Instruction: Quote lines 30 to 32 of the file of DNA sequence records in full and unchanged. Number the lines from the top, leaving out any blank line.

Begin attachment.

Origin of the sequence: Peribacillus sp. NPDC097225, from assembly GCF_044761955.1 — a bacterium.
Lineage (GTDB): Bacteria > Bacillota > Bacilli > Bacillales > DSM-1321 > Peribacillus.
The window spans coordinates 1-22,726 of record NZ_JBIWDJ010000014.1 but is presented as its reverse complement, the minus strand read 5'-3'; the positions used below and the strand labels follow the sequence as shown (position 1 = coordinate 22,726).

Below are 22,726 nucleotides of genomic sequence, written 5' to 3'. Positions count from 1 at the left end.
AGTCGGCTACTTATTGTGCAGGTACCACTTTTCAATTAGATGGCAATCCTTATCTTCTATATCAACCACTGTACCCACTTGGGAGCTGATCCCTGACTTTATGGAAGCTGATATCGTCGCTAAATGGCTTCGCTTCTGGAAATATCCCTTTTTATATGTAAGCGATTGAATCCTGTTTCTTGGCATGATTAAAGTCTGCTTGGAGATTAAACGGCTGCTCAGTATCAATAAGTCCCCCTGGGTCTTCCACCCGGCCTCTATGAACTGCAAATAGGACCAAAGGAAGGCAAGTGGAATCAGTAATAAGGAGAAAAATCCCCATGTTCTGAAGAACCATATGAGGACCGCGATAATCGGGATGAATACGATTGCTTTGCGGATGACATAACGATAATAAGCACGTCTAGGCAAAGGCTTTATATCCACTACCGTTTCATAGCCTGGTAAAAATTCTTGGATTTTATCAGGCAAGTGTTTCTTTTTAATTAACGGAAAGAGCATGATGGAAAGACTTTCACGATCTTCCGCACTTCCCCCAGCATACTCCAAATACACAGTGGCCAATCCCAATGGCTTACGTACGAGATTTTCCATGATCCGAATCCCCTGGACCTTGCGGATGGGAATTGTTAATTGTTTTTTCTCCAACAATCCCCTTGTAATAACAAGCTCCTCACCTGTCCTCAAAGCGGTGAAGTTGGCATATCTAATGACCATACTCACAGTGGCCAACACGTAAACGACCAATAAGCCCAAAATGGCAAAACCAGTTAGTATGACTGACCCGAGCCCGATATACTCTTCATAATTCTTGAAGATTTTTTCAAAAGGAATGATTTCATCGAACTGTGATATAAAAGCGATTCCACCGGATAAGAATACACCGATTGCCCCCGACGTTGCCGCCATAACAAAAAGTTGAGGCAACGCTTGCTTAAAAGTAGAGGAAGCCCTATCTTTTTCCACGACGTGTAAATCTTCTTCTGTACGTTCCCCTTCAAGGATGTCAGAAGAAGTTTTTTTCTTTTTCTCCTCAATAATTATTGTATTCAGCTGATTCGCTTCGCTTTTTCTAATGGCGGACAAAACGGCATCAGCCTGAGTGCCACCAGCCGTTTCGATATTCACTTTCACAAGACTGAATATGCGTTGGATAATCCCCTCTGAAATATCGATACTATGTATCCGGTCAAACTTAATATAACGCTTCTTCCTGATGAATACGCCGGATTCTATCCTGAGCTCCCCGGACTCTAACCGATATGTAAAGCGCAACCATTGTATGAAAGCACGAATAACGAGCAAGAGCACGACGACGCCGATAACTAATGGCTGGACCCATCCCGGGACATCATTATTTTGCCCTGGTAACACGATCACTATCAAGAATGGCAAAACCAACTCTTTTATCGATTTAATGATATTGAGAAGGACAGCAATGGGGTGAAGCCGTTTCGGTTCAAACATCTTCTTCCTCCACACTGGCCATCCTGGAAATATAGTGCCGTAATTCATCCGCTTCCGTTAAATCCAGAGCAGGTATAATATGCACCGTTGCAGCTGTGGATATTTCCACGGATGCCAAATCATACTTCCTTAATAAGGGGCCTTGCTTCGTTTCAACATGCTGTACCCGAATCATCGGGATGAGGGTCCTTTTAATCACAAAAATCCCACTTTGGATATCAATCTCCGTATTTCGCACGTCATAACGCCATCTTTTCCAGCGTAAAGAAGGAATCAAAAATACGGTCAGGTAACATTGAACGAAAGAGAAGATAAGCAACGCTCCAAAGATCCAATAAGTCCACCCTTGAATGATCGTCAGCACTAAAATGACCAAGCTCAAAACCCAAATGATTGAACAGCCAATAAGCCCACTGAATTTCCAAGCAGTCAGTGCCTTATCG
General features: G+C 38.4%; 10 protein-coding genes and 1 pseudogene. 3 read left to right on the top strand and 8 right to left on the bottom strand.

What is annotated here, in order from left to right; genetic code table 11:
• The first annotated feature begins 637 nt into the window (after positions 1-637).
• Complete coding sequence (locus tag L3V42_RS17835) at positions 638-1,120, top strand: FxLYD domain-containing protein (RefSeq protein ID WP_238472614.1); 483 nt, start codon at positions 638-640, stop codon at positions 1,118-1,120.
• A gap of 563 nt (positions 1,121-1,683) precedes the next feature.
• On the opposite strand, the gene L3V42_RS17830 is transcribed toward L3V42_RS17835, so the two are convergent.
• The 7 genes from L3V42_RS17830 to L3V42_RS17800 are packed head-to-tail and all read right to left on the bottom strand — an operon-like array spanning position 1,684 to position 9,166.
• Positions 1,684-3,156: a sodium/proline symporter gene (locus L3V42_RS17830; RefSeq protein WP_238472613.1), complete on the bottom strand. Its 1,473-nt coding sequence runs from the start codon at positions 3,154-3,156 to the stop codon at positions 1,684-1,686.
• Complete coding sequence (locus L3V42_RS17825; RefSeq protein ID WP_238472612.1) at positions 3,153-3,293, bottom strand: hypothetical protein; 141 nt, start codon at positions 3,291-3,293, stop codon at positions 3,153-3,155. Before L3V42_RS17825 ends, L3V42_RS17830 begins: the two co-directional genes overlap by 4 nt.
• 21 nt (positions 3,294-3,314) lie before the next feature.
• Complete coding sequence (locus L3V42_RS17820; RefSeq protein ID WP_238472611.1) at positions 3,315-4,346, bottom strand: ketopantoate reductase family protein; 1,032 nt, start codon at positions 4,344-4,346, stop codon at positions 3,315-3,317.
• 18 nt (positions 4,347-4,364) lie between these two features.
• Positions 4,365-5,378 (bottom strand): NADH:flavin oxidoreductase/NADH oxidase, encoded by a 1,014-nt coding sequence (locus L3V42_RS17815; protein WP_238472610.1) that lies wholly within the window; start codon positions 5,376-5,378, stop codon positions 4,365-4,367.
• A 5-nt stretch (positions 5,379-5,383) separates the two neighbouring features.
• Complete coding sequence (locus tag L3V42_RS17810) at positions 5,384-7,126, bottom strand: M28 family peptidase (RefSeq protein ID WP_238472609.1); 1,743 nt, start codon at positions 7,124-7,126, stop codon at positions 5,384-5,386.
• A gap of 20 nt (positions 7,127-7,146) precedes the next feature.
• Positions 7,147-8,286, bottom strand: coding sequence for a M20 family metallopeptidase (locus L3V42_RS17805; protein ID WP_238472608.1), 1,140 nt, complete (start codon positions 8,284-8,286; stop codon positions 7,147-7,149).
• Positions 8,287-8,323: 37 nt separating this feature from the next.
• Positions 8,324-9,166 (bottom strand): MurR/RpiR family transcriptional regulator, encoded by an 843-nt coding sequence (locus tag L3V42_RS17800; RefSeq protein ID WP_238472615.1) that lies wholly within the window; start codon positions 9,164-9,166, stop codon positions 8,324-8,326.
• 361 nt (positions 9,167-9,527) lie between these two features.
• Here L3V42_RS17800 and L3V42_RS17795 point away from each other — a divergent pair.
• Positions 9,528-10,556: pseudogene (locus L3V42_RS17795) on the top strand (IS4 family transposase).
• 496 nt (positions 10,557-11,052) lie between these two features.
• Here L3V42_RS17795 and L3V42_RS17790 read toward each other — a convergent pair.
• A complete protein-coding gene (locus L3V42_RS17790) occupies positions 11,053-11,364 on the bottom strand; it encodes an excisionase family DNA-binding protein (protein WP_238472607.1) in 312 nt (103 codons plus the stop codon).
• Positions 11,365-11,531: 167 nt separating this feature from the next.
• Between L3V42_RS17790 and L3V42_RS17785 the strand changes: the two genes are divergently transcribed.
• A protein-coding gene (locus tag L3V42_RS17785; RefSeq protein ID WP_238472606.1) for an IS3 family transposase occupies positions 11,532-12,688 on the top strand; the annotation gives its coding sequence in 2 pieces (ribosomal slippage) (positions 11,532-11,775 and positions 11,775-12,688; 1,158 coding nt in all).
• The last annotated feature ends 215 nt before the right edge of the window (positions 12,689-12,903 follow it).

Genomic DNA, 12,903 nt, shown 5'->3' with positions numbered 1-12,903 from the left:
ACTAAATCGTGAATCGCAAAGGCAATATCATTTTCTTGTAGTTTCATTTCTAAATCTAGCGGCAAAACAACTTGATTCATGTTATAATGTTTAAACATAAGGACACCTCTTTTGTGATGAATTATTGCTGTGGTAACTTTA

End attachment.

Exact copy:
• A complete protein-coding gene (locus L3V42_RS17790) occupies positions 11,053-11,364 on the bottom strand; it encodes an excisionase family DNA-binding protein (protein WP_238472607.1) in 312 nt (103 codons plus the stop codon).
• Positions 11,365-11,531: 167 nt separating this feature from the next.
• Between L3V42_RS17790 and L3V42_RS17785 the strand changes: the two genes are divergently transcribed.